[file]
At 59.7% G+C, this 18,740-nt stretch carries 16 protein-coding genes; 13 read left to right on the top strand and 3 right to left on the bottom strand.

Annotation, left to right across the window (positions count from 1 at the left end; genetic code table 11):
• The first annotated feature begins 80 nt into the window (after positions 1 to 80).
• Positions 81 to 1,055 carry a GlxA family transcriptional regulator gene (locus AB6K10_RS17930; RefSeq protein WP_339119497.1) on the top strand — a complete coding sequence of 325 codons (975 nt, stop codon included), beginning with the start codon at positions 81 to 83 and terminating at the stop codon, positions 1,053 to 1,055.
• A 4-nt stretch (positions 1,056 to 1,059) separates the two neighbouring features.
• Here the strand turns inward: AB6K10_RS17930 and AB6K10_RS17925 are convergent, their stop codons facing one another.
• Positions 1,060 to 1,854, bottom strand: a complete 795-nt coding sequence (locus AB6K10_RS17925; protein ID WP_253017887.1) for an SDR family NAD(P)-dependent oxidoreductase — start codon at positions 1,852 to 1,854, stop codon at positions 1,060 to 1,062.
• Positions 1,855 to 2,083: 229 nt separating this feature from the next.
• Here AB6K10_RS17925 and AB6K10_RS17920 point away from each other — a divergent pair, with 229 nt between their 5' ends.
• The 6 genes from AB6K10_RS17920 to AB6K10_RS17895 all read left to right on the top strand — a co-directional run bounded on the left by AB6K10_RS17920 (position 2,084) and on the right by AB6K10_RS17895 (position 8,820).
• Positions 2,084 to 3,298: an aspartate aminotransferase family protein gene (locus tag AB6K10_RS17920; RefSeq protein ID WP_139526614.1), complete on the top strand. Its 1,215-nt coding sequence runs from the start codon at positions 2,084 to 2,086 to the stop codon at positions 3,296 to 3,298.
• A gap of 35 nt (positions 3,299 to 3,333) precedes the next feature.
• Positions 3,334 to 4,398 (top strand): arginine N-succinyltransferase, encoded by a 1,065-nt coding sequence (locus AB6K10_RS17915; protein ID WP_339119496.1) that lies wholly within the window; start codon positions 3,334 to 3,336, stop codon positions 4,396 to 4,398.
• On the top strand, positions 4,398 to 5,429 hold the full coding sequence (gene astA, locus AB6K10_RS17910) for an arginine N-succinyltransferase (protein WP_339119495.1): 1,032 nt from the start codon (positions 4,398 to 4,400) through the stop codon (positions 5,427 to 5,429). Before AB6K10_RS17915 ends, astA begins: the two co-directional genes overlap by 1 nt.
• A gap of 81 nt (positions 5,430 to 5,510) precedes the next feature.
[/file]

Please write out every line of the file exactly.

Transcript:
At 59.7% G+C, this 18,740-nt stretch carries 16 protein-coding genes; 13 read left to right on the top strand and 3 right to left on the bottom strand.

Annotation, left to right across the window (positions count from 1 at the left end; genetic code table 11):
• The first annotated feature begins 80 nt into the window (after positions 1 to 80).
• Positions 81 to 1,055 carry a GlxA family transcriptional regulator gene (locus AB6K10_RS17930; RefSeq protein WP_339119497.1) on the top strand — a complete coding sequence of 325 codons (975 nt, stop codon included), beginning with the start codon at positions 81 to 83 and terminating at the stop codon, positions 1,053 to 1,055.
• A 4-nt stretch (positions 1,056 to 1,059) separates the two neighbouring features.
• Here the strand turns inward: AB6K10_RS17930 and AB6K10_RS17925 are convergent, their stop codons facing one another.
• Positions 1,060 to 1,854, bottom strand: a complete 795-nt coding sequence (locus AB6K10_RS17925; protein ID WP_253017887.1) for an SDR family NAD(P)-dependent oxidoreductase — start codon at positions 1,852 to 1,854, stop codon at positions 1,060 to 1,062.
• Positions 1,855 to 2,083: 229 nt separating this feature from the next.
• Here AB6K10_RS17925 and AB6K10_RS17920 point away from each other — a divergent pair, with 229 nt between their 5' ends.
• The 6 genes from AB6K10_RS17920 to AB6K10_RS17895 all read left to right on the top strand — a co-directional run bounded on the left by AB6K10_RS17920 (position 2,084) and on the right by AB6K10_RS17895 (position 8,820).
• Positions 2,084 to 3,298: an aspartate aminotransferase family protein gene (locus tag AB6K10_RS17920; RefSeq protein ID WP_139526614.1), complete on the top strand. Its 1,215-nt coding sequence runs from the start codon at positions 2,084 to 2,086 to the stop codon at positions 3,296 to 3,298.
• A gap of 35 nt (positions 3,299 to 3,333) precedes the next feature.
• Positions 3,334 to 4,398 (top strand): arginine N-succinyltransferase, encoded by a 1,065-nt coding sequence (locus AB6K10_RS17915; protein ID WP_339119496.1) that lies wholly within the window; start codon positions 3,334 to 3,336, stop codon positions 4,396 to 4,398.
• On the top strand, positions 4,398 to 5,429 hold the full coding sequence (gene astA, locus AB6K10_RS17910) for an arginine N-succinyltransferase (protein WP_339119495.1): 1,032 nt from the start codon (positions 4,398 to 4,400) through the stop codon (positions 5,427 to 5,429). Before AB6K10_RS17915 ends, astA begins: the two co-directional genes overlap by 1 nt.
• A gap of 81 nt (positions 5,430 to 5,510) precedes the next feature.